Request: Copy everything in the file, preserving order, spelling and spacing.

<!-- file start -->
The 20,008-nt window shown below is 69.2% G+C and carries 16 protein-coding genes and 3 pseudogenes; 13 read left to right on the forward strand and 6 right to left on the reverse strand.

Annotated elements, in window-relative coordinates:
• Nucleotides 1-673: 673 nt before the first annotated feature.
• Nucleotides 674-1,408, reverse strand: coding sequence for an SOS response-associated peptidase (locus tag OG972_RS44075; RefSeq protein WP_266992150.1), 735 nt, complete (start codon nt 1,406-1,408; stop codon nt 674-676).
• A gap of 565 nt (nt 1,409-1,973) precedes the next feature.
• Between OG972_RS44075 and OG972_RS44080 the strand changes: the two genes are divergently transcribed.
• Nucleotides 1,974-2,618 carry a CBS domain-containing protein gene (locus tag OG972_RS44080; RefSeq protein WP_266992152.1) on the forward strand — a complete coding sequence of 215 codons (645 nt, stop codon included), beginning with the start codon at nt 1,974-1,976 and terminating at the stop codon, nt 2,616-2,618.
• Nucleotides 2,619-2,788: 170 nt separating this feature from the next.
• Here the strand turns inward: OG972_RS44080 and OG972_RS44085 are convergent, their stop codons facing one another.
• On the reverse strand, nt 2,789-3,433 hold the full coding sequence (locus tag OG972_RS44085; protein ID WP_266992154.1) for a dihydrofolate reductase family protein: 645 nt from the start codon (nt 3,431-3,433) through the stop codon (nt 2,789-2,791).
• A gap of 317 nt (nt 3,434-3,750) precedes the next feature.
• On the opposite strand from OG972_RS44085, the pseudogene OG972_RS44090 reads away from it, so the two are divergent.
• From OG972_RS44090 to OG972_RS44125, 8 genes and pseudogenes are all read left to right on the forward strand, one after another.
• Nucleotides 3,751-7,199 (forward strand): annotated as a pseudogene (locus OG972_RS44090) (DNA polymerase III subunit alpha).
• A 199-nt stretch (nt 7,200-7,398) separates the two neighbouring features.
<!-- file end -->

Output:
The 20,008-nt window shown below is 69.2% G+C and carries 16 protein-coding genes and 3 pseudogenes; 13 read left to right on the forward strand and 6 right to left on the reverse strand.

Annotated elements, in window-relative coordinates:
• Nucleotides 1-673: 673 nt before the first annotated feature.
• Nucleotides 674-1,408, reverse strand: coding sequence for an SOS response-associated peptidase (locus tag OG972_RS44075; RefSeq protein WP_266992150.1), 735 nt, complete (start codon nt 1,406-1,408; stop codon nt 674-676).
• A gap of 565 nt (nt 1,409-1,973) precedes the next feature.
• Between OG972_RS44075 and OG972_RS44080 the strand changes: the two genes are divergently transcribed.
• Nucleotides 1,974-2,618 carry a CBS domain-containing protein gene (locus tag OG972_RS44080; RefSeq protein WP_266992152.1) on the forward strand — a complete coding sequence of 215 codons (645 nt, stop codon included), beginning with the start codon at nt 1,974-1,976 and terminating at the stop codon, nt 2,616-2,618.
• Nucleotides 2,619-2,788: 170 nt separating this feature from the next.
• Here the strand turns inward: OG972_RS44080 and OG972_RS44085 are convergent, their stop codons facing one another.
• On the reverse strand, nt 2,789-3,433 hold the full coding sequence (locus tag OG972_RS44085; protein ID WP_266992154.1) for a dihydrofolate reductase family protein: 645 nt from the start codon (nt 3,431-3,433) through the stop codon (nt 2,789-2,791).
• A gap of 317 nt (nt 3,434-3,750) precedes the next feature.
• On the opposite strand from OG972_RS44085, the pseudogene OG972_RS44090 reads away from it, so the two are divergent.
• From OG972_RS44090 to OG972_RS44125, 8 genes and pseudogenes are all read left to right on the forward strand, one after another.
• Nucleotides 3,751-7,199 (forward strand): annotated as a pseudogene (locus OG972_RS44090) (DNA polymerase III subunit alpha).
• A 199-nt stretch (nt 7,200-7,398) separates the two neighbouring features.